An addition to my morning cocoa makes it mmmm turn out better:
Start with an ounce of milk, dump in the rest of the ingredients, spin up the stirrer, and slowly add the 8 oz of milk that just reached the end of its 70 seconds in the microwave:
The green LED to the left of the speed knob runs from the PWM signal driving the motor, so it flickers visibly and interacts with the camera shutter.
Let it whir for a few minutes until all the cocoa bombs vanish and it’s ready for another 33 seconds in the microwave.
The most recent batch of cocoa arrived in an exceedingly vacuum-packed mylar bag, to the extent the bag resembled a brick and the solid cocoa within fractured into big chunks. Bashing the chunks with a fork got tedious enough to remind me of the stirrer I got to mix titanium dioxide for the yet-to-be-tried glass engraving.
Back in the day, the teflon shell molded on the magnet had a rib around its middle to make it pivot neatly on a point contact. This one is flat and dislikes spinning on the slightly concave cup bottom.
Protip: fish the stirrer out before sipping the cocoa, lest it become a tiny cow magnet.
10 thoughts on “Ed’s Fireball Cocoa: Magnetic Stirring”
Flashes on Horrible Warnings about letting little kids play with/ingesting the magnetic ball office toys from a few decades ago. Details redacted due to proximity to breakfast time…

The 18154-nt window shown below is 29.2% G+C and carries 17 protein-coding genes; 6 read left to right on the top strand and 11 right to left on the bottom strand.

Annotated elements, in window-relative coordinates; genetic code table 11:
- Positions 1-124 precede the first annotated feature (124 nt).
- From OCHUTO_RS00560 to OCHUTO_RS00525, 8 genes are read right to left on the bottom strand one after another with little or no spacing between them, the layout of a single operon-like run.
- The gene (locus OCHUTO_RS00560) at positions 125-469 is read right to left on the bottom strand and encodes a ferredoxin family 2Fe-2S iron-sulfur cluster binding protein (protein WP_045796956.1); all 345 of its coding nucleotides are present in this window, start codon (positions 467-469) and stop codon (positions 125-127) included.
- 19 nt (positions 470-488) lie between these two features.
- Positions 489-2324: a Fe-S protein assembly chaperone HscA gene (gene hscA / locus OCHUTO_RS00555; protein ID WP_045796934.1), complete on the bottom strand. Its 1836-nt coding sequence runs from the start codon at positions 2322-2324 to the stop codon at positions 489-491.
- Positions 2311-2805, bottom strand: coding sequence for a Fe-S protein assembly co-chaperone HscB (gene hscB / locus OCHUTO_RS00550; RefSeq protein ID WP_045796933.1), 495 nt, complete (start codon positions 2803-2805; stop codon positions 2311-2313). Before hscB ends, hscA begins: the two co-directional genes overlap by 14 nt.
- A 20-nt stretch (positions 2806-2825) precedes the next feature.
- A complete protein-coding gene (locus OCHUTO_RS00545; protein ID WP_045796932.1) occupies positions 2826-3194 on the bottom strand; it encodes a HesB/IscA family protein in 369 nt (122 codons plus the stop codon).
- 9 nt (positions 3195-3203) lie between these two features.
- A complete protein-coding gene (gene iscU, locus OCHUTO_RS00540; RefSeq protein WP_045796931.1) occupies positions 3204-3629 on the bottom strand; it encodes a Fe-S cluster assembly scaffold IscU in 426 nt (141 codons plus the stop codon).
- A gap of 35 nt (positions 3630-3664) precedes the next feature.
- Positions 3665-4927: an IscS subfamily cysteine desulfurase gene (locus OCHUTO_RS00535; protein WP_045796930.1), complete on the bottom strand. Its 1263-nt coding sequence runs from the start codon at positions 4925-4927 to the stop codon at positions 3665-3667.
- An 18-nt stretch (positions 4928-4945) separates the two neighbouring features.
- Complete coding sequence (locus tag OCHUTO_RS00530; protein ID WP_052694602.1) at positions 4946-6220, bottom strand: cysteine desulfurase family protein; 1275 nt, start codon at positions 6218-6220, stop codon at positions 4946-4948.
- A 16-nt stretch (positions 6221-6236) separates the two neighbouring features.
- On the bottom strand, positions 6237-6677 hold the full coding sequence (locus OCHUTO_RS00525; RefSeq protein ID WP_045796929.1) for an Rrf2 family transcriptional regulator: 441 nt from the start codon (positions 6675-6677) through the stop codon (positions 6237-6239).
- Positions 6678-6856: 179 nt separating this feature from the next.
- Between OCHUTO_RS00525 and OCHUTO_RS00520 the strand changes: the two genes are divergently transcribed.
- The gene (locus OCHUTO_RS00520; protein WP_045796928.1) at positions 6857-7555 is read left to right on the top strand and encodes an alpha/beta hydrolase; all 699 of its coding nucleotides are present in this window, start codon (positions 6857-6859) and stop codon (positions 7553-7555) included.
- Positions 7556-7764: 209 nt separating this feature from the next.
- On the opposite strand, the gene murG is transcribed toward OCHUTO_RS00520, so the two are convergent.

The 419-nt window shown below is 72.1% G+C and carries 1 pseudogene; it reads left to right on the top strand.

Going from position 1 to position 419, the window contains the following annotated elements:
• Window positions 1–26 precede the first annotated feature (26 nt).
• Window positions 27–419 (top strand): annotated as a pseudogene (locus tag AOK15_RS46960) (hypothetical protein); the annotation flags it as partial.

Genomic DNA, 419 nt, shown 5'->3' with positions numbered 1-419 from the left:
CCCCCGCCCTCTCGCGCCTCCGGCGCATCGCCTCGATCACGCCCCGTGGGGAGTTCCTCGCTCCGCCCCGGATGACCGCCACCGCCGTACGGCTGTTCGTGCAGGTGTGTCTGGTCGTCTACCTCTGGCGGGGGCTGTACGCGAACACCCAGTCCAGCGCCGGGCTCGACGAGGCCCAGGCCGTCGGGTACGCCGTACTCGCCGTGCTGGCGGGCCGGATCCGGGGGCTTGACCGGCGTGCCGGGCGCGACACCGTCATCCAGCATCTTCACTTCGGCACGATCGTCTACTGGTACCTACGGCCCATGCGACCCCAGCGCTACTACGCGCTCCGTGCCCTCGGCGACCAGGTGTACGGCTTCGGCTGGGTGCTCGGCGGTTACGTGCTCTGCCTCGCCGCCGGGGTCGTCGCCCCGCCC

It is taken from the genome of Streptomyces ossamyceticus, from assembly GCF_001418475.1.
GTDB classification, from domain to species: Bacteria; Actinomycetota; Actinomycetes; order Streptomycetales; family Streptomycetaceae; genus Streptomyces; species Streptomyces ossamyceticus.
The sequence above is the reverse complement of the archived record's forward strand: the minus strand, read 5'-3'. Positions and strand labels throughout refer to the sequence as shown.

Nice use for a magnetic stirrer. [grin]
Kids these days have all the good stuff: button cells and tiny neodymium magnets.
Back in the day, all I got was a plastic maze with a drop of mercury inside. [twitch]
I’m not sure what happened to the ounce or two of mercury that followed my oldest brother home one day.
Something about a flask of the stuff dropped and broken on the street. Yeah 1950’s hazmat procedures. [wince]
No real danger to letting them swallow exactly one supermagnet … but once you pop, you just can’t stop.
Then you can stick ’em to the refrigerator!
I’ve always wanted a combo magnetic stirrer & hot plate for the kitchen. They’re so damned handy. Impossible to justify the space on the boat, of course.
The cheap heater-stirrer reviews were sufficiently scathing I avoided them entirely, not needing a bonfire of the viscosities on my countertop.
Besides, I can probably fix whatever goes wrong inside this thing, unless a motor winding shorts out. [sigh]
From the dearly-departed tenderbutton blog – kind of like Things I Won’t Work With ™, but less explodey: https://web.archive.org/web/20060526061908/http://blog.tenderbutton.com/?p=106
And if you aren’t reading Things I Won’t Work With and Derek’s other blog postings as well, then you should. Just don’t drink coffee as you read the TIWWW.
Such nuggets as “preparing dioxygen difluoride, often referred to in the literature by its evocative formula of FOOF”
the source of one of my all-time favorite quotes: “Let’s put it this way: during World War II, the Germans were very interested in using it in self-igniting flamethrowers, but found it too nasty to work with. “
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